Independent Power Projects in Sub-Saharan Africa

Inadequate electricity services pose a major impediment to reducing extreme poverty and boosting shared prosperity in Sub-Saharan Africa. Simply put, Africa does not have enough power. Despite the abundant low-carbon and low-cost energy resources available to Sub-Saharan Africa, the region’s entire installed electricity capacity, at a little over 80 GW, is equivalent to that of the Republic of Korea. Looking ahead, Sub-Saharan Africa will need to ramp-up its power generation capacity substantially. The investment needed to meet this goal largely exceeds African countries’ already stretched public finances. Increasing private investment is critical to help expand and improve electricity supply.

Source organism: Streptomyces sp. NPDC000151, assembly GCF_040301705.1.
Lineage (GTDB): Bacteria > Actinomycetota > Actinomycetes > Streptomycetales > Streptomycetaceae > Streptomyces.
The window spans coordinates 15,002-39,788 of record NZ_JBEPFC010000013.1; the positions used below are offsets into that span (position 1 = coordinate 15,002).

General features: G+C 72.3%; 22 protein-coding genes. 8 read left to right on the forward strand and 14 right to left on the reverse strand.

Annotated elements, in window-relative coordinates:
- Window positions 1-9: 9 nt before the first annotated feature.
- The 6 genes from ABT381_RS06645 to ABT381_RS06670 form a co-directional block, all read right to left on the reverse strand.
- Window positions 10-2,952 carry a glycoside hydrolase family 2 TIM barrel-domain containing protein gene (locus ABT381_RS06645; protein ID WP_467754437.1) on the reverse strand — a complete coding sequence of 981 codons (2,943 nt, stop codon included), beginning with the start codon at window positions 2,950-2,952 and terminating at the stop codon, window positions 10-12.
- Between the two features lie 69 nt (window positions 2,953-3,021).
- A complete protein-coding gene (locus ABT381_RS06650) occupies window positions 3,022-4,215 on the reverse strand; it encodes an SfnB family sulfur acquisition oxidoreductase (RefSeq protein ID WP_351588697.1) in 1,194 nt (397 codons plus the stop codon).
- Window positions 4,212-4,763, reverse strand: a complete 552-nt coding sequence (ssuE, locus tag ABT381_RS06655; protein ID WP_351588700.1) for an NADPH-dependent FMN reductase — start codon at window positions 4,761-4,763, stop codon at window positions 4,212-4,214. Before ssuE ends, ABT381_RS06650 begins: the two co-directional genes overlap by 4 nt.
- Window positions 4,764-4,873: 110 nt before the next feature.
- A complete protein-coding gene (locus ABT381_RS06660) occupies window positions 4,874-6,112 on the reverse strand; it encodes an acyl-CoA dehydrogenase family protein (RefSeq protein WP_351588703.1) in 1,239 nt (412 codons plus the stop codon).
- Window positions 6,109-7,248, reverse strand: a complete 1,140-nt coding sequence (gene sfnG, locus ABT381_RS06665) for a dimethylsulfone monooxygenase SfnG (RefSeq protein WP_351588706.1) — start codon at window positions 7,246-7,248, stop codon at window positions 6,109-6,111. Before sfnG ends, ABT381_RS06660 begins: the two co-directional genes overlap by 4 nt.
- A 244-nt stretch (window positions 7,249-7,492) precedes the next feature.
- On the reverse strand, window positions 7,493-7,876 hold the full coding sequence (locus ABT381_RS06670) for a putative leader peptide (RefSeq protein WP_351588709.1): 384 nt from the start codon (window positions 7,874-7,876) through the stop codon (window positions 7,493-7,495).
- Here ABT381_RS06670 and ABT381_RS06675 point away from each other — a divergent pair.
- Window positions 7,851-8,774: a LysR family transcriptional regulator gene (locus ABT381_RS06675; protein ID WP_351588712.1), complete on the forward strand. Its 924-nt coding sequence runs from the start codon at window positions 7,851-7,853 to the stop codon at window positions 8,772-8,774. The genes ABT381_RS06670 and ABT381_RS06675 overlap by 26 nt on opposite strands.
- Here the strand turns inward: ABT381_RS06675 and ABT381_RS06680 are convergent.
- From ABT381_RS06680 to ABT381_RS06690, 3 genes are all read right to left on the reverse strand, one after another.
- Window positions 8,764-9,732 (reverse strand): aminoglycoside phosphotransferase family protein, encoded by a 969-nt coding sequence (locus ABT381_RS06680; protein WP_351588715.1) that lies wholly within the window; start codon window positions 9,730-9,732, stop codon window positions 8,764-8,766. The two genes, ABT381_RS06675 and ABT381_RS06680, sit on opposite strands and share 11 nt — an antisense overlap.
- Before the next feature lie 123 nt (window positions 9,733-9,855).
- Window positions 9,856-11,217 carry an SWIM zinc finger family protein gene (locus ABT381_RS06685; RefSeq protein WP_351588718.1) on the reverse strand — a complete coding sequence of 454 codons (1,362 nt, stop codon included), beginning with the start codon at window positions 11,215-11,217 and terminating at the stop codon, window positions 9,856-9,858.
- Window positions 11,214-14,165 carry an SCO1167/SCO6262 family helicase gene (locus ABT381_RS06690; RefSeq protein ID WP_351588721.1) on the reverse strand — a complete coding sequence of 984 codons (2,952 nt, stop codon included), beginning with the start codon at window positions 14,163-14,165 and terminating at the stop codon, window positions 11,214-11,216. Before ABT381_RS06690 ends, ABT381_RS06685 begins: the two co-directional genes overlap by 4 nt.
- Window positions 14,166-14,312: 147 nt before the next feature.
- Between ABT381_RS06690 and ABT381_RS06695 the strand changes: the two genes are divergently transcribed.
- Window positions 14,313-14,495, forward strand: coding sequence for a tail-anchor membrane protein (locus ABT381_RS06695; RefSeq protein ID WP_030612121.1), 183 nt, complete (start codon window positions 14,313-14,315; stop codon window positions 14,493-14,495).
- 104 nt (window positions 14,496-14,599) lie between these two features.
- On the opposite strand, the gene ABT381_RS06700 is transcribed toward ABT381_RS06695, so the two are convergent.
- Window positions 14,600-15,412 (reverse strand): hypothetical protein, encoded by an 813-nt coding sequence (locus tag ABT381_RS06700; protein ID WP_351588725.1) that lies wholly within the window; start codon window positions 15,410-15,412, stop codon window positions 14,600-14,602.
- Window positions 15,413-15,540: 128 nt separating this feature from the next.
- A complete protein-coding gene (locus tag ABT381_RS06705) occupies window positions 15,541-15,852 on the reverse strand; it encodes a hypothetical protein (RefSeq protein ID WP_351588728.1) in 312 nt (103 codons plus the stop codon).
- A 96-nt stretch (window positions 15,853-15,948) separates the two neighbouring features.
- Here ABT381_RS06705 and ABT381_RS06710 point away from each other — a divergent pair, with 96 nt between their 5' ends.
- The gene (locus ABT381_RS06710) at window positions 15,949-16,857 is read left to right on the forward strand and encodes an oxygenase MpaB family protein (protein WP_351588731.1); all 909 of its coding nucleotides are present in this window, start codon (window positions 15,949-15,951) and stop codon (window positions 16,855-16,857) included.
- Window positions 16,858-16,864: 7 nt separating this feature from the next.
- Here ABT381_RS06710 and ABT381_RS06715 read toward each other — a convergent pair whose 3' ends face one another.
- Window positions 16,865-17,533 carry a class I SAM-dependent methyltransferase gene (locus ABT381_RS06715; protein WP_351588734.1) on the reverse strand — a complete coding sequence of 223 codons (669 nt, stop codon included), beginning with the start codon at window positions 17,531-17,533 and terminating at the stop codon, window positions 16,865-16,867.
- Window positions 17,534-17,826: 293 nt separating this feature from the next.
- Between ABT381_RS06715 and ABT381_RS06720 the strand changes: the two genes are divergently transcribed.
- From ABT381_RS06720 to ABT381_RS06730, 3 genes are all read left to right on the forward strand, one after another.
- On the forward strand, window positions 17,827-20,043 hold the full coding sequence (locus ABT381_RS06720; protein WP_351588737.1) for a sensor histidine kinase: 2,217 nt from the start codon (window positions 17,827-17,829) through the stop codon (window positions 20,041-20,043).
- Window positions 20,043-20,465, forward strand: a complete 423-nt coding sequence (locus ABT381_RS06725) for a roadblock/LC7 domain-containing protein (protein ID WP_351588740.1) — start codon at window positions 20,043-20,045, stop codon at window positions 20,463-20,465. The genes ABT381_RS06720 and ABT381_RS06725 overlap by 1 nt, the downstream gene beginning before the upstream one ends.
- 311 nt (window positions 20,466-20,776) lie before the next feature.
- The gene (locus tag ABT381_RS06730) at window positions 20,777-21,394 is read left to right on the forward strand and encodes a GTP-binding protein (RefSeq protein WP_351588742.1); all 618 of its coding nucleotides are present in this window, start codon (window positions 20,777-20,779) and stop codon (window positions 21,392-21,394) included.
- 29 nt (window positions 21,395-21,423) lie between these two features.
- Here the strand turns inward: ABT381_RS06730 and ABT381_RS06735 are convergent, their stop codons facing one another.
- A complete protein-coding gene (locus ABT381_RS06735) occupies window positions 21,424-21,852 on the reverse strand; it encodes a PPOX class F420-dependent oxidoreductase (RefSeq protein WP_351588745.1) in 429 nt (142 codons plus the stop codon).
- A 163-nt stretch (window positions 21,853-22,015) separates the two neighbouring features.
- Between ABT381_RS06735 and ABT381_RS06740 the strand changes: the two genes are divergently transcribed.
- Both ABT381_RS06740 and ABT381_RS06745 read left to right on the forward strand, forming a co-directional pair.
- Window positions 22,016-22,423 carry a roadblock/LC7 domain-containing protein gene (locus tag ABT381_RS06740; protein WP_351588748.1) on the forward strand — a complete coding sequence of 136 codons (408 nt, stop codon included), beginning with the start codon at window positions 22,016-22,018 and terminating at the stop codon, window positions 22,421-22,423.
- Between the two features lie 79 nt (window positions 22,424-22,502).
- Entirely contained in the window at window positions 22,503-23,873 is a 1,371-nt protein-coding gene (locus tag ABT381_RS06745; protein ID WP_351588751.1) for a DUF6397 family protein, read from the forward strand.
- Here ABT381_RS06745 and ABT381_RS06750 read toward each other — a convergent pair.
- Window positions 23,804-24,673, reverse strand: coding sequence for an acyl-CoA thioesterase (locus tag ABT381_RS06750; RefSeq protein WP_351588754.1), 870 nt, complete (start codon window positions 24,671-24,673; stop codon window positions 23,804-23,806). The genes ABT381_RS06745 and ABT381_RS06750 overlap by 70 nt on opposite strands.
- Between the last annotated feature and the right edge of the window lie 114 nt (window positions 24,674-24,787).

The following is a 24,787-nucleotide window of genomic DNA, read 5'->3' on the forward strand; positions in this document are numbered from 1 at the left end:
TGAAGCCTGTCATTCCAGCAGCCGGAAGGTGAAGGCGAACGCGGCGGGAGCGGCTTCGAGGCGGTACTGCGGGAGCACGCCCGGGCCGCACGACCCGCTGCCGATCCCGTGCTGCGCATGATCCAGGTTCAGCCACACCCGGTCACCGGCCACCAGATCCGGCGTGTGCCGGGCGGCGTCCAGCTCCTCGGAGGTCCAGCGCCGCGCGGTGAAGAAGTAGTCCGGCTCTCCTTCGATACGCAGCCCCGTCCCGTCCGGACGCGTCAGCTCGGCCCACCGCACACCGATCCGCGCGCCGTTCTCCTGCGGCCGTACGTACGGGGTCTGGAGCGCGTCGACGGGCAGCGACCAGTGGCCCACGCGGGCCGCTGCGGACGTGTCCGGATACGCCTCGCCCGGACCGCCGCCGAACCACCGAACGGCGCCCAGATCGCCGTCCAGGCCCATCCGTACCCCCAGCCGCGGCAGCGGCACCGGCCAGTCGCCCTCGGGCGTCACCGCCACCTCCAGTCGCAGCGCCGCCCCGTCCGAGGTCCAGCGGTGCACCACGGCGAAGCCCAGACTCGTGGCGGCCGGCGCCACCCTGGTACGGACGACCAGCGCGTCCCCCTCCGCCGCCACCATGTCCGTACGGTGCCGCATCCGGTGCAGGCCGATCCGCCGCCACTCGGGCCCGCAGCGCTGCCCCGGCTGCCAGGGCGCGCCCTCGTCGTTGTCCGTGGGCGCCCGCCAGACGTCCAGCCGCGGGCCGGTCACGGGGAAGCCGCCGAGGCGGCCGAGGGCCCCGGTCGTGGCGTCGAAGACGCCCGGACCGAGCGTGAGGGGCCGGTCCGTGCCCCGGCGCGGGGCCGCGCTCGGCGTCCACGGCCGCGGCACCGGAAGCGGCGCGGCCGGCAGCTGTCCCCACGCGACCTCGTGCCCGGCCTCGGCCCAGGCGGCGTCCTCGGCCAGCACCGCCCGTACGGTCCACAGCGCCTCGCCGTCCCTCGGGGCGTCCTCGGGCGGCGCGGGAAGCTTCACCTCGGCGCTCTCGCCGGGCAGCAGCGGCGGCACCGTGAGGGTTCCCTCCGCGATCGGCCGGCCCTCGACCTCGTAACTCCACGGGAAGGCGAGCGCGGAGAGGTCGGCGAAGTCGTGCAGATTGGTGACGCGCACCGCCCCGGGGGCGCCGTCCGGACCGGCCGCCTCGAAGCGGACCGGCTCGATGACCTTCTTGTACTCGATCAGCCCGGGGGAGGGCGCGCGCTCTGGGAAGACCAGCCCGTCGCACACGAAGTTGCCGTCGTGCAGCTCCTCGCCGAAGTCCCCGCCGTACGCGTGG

Historically, most private sector finance has been channeled through privately financed independent power projects (IPP), supported by nonrecourse or limited recourse loans, with long-term power purchase agreements with the state utility or another off-taker. Between 1990 and 2014, IPPs have spread across Sub-Saharan Africa and are now present in 17 countries.

Source: https://openknowledge.worldbank.org/bitstream/handle/10986/23970/9781464808005.pdf?sequence=2&isAllowed=y

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